XDA Forum Member Triton1986 recently created the game Triton – Stop Cancer, where the player’s goal is to… stop cancer. The game presents you with cancer cells, which multiply over time, and your goal is to eradicate them (or hold out as long as possible). Cancer cells can be killed by tapping on them—if only it were that easy in real life—and sometimes they die spontaneously.
The game itself is free, but comes with unobtrusive ads. But best of all, all of the profit earned by the in-game advertising goes towards Cancer research.
March 9, 2014 By: Will Verduzco
I’d be willing to be a pretty penny that a good deal of our readers also happen to enjoy Randall Munroe’s delightfully nerdy webcomic XKCD. For the few who haven’t heard of it yet, go check it out. Now.
A few weeks ago, a rather interesting “comic” appeared on the site. But rather than serve as a comic in the traditional sense, XKCD Now is more of a useful reference tool that puts time zones into perspective by visually showing your what time it is in all the different parts of the globe. Now, XDA Forum Member Shef_ has turned this into a home screen widget, so you can always be aware of what time it is, anywhere in the world.
If you find yourself calling people across the globe or simply want an aesthetically appealing live wallpaper that brings a piece of XKCD to your home screen, you should give this widget a try. You can get started by visiting the application thread.
March 9, 2014 By: Will Verduzco
No matter how much we try to hide it, we all have some creative juices flowing somewhere deep inside, just waiting to get out. For many of us, this creative expression takes the form of music.
There are countless applications available on Android that allow you to create music. In fact, there are probably as many keyboard apps in the Google Play Store as there are media players—or more. However, XDA Forum Member olegnal created a different means of music creation with his application Sequencer.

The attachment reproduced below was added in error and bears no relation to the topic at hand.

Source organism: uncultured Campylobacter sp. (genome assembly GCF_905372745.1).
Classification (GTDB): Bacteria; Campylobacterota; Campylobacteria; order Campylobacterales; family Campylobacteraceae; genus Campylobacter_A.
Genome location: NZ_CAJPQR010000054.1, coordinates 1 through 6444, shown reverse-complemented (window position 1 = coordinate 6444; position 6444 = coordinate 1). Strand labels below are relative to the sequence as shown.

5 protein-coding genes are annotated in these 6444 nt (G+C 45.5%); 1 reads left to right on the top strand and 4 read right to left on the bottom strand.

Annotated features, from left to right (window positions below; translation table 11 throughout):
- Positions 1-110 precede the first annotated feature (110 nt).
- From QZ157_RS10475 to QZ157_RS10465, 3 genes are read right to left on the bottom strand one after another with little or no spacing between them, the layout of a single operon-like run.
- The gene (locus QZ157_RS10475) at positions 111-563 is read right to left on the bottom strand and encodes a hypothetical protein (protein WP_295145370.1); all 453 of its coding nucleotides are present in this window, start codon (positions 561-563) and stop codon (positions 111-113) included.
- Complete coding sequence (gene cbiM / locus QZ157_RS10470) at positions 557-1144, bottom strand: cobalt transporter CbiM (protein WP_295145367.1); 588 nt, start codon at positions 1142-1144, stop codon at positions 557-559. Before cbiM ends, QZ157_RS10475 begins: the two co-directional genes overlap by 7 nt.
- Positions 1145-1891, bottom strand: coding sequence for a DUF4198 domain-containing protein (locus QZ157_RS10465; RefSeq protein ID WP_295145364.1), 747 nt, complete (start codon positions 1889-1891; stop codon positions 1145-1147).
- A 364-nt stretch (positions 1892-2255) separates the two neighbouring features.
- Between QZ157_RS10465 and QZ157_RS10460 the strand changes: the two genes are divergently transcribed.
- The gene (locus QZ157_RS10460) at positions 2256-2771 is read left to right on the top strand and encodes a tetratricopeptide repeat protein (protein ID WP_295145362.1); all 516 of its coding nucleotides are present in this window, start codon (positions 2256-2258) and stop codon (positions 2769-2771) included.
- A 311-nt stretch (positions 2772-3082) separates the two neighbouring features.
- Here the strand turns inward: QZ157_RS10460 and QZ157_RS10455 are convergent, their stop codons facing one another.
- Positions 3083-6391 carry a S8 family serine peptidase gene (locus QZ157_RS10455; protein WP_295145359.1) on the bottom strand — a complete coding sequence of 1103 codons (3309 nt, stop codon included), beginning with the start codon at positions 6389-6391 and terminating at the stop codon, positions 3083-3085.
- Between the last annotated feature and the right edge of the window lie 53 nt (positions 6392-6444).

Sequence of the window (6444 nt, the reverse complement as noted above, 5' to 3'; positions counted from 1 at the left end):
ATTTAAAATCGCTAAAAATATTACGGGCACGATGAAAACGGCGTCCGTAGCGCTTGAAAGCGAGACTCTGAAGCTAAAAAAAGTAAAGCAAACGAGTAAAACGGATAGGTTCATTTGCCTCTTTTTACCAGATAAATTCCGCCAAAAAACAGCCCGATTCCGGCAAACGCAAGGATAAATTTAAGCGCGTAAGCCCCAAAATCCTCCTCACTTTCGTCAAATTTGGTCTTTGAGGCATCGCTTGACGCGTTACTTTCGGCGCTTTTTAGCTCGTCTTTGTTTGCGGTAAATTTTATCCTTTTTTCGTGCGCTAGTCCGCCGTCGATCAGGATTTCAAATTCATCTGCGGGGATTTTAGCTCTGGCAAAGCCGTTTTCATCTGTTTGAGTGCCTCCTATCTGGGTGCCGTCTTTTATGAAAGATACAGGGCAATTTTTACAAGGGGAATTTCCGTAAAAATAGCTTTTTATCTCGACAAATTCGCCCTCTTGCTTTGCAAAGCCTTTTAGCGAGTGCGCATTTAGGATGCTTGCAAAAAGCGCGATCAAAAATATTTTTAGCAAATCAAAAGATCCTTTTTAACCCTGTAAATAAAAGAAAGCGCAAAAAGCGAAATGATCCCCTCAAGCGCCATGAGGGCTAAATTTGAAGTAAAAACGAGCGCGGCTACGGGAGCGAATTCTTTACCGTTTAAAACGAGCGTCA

Sequencer allows a user (even one without any musical background) to create a melody with various instruments and percussion sounds. Sounds are placed graphically into the sequencer, and then you adjust tempo, add effects, and so on. Once you create something you’re proud of, you can even share your songs with the integrated cloud sharing system.
If you’re looking for a way to pass the time by creating a bit of music while you’re on the go, make your way over to the application thread and give Sequencer a shot.
Everyone has some important information that must remain private at any cost. Sometimes, this can take the form of important information such as phone numbers, addresses, or even a short note from that meeting you just left, and you must protect this data from prying eyes. Due to their size, accessibility, and reliability, Android devices make for great private notebooks.
There are many applications offering taking and storing notes. Some of them also add widgets, but not many give you the ability to password protecting your notes. One such applications is IO Notes by XDA Forum Member djonnystevensabenz. This app is a simple, minimalist tool that is able to store notes in an encrypted database that requires a password to unlock. The unlock key must be at least 8 characters long, so it won’t be very easy to crack on the device itself.
In addition to its privacy features, IO Notes has a great interface. For example if you find yourself distracted easily, you can use IO Notes in Zen Mode to dim the status bar and minimize the surrounding “noise” of notifications. The app also features two graphical styles, light and dark, so you can customize it to fit nicely with your favorite ROM. More functionality is already planned, and will be ready to use in upcoming releases.
If you care about privacy and want an tool to store your important data, head over to the application thread to learn more.